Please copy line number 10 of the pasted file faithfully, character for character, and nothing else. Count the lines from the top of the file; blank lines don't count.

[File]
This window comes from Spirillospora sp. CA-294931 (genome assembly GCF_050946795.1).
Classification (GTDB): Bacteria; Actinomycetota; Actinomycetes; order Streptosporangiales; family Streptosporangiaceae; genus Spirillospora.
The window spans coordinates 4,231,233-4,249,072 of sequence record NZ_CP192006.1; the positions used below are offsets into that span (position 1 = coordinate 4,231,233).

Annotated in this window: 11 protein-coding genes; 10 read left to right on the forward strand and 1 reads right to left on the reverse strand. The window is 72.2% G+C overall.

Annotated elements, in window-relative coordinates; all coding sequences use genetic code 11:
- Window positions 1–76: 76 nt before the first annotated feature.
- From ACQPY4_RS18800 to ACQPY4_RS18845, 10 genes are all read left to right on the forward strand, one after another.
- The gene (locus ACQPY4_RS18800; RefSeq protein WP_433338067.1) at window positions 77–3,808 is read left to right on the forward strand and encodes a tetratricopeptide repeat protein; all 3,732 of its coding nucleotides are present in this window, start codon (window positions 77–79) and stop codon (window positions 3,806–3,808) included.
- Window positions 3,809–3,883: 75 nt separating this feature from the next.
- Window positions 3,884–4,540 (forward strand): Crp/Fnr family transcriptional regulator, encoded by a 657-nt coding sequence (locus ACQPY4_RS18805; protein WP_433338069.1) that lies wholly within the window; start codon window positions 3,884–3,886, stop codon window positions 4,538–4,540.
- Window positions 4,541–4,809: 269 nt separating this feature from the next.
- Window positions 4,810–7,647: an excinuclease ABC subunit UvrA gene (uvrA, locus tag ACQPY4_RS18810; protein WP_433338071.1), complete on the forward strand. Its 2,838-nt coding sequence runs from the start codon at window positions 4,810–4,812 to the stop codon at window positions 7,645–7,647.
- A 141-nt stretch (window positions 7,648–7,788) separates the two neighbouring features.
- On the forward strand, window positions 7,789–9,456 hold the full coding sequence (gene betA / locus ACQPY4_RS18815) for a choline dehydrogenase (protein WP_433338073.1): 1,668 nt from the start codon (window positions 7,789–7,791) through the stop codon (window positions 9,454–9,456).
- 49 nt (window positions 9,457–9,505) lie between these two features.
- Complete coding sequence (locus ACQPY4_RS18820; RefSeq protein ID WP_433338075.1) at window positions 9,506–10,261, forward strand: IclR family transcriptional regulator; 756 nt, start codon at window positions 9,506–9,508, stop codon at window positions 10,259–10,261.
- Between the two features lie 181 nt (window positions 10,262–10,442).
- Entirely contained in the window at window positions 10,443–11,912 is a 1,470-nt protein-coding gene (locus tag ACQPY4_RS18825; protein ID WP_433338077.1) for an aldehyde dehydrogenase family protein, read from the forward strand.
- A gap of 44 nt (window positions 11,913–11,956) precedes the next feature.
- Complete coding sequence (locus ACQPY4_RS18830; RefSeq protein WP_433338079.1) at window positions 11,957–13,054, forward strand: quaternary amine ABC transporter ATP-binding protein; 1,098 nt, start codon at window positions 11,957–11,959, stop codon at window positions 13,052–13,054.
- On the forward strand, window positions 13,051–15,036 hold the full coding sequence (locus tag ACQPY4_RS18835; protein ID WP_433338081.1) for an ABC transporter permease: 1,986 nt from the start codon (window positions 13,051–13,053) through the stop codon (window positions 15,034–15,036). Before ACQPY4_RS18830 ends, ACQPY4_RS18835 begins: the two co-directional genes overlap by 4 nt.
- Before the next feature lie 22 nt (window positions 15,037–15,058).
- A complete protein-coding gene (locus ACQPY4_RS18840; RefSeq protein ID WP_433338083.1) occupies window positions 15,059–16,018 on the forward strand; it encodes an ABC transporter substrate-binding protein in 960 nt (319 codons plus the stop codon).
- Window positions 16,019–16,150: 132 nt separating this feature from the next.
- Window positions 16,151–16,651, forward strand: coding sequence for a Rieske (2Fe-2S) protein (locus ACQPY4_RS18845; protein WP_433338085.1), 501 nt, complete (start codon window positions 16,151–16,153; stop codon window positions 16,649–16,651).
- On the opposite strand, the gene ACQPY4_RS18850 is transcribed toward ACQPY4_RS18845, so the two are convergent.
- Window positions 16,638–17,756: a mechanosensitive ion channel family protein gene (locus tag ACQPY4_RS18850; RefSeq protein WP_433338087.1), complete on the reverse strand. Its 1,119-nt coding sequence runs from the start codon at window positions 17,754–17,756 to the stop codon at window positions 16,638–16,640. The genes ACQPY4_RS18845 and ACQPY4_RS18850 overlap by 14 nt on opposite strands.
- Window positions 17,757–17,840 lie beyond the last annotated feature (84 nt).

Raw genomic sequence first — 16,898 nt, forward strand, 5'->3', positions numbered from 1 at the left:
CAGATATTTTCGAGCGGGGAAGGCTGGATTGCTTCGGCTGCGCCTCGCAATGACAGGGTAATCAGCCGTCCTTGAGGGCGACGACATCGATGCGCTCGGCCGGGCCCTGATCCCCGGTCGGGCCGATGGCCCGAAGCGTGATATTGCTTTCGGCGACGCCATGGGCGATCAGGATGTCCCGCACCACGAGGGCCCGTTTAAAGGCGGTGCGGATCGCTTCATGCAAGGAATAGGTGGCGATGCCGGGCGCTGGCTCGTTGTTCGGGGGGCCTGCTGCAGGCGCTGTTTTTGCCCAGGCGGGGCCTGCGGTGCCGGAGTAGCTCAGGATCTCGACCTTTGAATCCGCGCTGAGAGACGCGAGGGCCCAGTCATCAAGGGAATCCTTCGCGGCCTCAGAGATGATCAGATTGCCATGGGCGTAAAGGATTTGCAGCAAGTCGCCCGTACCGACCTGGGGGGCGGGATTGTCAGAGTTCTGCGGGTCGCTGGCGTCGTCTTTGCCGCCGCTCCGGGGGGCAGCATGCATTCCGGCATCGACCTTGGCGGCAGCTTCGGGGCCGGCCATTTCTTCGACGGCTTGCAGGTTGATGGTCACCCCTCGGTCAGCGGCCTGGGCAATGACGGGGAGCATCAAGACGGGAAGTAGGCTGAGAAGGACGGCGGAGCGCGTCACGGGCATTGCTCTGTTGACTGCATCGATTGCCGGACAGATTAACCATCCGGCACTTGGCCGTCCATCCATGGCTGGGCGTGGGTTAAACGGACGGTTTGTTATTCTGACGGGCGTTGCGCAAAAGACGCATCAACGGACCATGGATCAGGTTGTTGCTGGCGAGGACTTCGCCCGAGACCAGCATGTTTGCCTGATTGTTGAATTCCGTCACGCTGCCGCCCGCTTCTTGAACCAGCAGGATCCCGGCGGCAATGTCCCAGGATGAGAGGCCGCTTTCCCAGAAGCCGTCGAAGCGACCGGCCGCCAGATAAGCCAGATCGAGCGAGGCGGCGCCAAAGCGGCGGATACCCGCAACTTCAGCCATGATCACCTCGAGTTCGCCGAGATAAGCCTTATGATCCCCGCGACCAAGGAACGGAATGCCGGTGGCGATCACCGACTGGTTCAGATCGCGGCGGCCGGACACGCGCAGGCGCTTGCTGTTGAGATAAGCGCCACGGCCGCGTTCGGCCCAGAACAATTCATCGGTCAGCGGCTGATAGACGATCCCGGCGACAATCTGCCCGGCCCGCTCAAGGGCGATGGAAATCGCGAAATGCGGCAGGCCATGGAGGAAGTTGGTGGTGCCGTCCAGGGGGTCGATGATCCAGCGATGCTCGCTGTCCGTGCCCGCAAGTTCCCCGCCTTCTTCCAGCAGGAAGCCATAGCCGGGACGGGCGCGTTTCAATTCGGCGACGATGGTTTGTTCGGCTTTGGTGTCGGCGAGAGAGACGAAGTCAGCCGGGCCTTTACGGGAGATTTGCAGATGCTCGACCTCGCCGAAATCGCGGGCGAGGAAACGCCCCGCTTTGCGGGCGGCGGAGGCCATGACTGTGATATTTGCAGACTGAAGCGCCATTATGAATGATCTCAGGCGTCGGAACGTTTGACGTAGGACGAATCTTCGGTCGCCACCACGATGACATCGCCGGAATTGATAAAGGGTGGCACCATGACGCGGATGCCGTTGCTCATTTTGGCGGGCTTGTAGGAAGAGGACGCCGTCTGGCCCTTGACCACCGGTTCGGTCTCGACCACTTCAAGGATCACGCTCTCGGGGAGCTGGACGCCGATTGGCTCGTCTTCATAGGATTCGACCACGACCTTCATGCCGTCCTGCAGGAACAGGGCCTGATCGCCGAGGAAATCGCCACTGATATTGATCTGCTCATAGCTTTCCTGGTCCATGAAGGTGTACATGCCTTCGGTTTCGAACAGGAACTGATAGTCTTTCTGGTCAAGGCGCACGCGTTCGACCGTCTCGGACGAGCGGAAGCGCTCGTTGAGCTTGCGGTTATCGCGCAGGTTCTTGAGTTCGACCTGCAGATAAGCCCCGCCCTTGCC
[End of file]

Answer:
- Window positions 3,884–4,540 (forward strand): Crp/Fnr family transcriptional regulator, encoded by a 657-nt coding sequence (locus ACQPY4_RS18805; protein WP_433338069.1) that lies wholly within the window; start codon window positions 3,884–3,886, stop codon window positions 4,538–4,540.